Just as Pope Francis arrived to Budapest for the closing Holy Mass of the 52nd International Eucharistic Congress, news emerged that the freshly designed barracks of the Pope’s famous Swiss Guards will in the future also be able to house women.
Ruth Metzler-Arnold, president of the foundation responsible for funding the guard, said hiring women would be helpful, as they would need to find 30 to 35 new people a year to sustain the corps of 135 men.
“If the female guards were allowed, there would be an increase in the number of potential recruits from whom we could choose from,” Ruth Metzler-Arnold explained.
Recruitment conditions include Swiss citizenship, an age between 19 and 30, a height of at least 174 centimeters, and that the applicant be unmarried and a Catholic man practicing his religion. In addition, it is a basic requirement that a person with outstanding merits in the Swiss Army be committed to the service of the Swiss Guard for at least 26 months.
The construction of the barracks, which can also accommodate female guards, is scheduled to be completed on May 6, 2027, as newcomers are registered on this day every year. The date marks May 6, 1527, when 147 guardsmen gave their lives to protect Pope Clement VII during the plunder of Rome.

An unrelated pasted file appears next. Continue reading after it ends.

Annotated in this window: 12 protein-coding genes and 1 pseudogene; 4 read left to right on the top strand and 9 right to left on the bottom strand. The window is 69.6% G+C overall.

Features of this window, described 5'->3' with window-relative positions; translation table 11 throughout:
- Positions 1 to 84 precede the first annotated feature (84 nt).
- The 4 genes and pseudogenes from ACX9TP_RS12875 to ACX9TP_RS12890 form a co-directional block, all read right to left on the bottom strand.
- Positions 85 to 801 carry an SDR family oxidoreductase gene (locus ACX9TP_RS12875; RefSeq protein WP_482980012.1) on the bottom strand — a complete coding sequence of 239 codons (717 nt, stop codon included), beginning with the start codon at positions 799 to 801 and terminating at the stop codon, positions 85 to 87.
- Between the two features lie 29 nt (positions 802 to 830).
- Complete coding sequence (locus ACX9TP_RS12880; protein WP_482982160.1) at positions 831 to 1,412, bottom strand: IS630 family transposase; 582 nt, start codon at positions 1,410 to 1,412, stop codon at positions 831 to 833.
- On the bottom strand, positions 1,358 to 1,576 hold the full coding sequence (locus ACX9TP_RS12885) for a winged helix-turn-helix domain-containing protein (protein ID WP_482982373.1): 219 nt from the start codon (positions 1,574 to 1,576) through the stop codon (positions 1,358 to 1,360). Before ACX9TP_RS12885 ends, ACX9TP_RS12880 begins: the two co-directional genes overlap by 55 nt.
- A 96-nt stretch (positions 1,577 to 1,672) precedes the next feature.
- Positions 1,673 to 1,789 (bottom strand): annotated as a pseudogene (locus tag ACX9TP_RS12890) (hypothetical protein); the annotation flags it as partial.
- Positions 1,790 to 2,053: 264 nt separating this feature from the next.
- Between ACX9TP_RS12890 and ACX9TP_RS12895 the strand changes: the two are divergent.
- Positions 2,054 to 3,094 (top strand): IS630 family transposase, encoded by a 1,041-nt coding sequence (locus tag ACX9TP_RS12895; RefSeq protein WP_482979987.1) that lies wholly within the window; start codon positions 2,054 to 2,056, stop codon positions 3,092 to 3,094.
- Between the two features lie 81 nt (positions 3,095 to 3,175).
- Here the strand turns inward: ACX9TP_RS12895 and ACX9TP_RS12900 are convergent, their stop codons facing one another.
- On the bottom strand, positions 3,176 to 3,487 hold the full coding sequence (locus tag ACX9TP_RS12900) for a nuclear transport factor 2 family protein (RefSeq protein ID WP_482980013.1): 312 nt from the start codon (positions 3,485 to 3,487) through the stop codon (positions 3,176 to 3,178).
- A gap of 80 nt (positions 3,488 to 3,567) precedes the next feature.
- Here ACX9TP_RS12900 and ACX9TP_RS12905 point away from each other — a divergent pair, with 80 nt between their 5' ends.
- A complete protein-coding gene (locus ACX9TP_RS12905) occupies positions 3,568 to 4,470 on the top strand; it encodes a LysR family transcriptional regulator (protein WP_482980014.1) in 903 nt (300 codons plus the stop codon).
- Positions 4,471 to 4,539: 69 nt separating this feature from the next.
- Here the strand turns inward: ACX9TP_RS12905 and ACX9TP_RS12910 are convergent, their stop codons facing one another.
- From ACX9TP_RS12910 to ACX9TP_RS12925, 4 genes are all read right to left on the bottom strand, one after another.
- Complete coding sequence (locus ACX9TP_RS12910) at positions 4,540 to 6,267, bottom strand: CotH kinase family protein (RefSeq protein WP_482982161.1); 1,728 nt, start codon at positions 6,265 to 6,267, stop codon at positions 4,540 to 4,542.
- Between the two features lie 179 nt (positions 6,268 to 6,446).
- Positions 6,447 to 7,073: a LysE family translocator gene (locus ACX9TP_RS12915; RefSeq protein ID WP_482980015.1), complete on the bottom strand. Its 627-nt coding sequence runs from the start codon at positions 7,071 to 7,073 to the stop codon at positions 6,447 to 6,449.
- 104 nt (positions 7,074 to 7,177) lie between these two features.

Recruiting women into the Swiss Guard will require the pope’s approval.
The Swiss Guard was set up in 1506 when Pope Julius II asked the Swiss army to send 500 soldiers to protect the Holy See. The Swiss were chosen both for their religious adherence and the reputation of Swiss mercenaries being fiercely loyal to their employer at a time when switching allegiances for a higher fee was common practice across Europe.
Title image: Swiss Guards surround Pope Francis’ vehicle on Budapest’s Heroes’ Square. (MTI/Zoltán Máthé)